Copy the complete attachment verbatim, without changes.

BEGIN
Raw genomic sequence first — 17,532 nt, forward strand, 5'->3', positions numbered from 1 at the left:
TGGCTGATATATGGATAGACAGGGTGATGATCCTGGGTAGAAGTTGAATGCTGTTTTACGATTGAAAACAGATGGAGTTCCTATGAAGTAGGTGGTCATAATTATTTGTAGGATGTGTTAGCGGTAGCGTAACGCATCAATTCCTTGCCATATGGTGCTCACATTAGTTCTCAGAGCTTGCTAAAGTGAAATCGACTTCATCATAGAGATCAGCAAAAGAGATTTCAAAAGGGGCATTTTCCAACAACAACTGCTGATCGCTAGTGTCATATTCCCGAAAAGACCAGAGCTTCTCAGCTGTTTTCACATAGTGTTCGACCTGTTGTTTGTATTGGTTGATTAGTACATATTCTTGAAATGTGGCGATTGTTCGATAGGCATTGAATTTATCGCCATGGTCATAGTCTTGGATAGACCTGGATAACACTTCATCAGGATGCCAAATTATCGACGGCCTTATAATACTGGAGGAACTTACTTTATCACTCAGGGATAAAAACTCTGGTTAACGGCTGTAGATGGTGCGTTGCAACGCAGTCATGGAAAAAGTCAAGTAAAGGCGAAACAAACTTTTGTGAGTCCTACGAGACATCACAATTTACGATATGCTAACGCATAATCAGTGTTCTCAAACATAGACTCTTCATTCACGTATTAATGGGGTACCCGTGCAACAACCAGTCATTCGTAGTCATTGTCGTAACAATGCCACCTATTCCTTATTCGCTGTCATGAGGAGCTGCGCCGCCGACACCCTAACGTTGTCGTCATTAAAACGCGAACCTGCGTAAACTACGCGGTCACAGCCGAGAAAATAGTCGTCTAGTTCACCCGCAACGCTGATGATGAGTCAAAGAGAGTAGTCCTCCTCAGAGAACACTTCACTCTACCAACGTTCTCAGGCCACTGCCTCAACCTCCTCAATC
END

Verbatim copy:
Raw genomic sequence first — 17,532 nt, forward strand, 5'->3', positions numbered from 1 at the left:
TGGCTGATATATGGATAGACAGGGTGATGATCCTGGGTAGAAGTTGAATGCTGTTTTACGATTGAAAACAGATGGAGTTCCTATGAAGTAGGTGGTCATAATTATTTGTAGGATGTGTTAGCGGTAGCGTAACGCATCAATTCCTTGCCATATGGTGCTCACATTAGTTCTCAGAGCTTGCTAAAGTGAAATCGACTTCATCATAGAGATCAGCAAAAGAGATTTCAAAAGGGGCATTTTCCAACAACAACTGCTGATCGCTAGTGTCATATTCCCGAAAAGACCAGAGCTTCTCAGCTGTTTTCACATAGTGTTCGACCTGTTGTTTGTATTGGTTGATTAGTACATATTCTTGAAATGTGGCGATTGTTCGATAGGCATTGAATTTATCGCCATGGTCATAGTCTTGGATAGACCTGGATAACACTTCATCAGGATGCCAAATTATCGACGGCCTTATAATACTGGAGGAACTTACTTTATCACTCAGGGATAAAAACTCTGGTTAACGGCTGTAGATGGTGCGTTGCAACGCAGTCATGGAAAAAGTCAAGTAAAGGCGAAACAAACTTTTGTGAGTCCTACGAGACATCACAATTTACGATATGCTAACGCATAATCAGTGTTCTCAAACATAGACTCTTCATTCACGTATTAATGGGGTACCCGTGCAACAACCAGTCATTCGTAGTCATTGTCGTAACAATGCCACCTATTCCTTATTCGCTGTCATGAGGAGCTGCGCCGCCGACACCCTAACGTTGTCGTCATTAAAACGCGAACCTGCGTAAACTACGCGGTCACAGCCGAGAAAATAGTCGTCTAGTTCACCCGCAACGCTGATGATGAGTCAAAGAGAGTAGTCCTCCTCAGAGAACACTTCACTCTACCAACGTTCTCAGGCCACTGCCTCAACCTCCTCAATC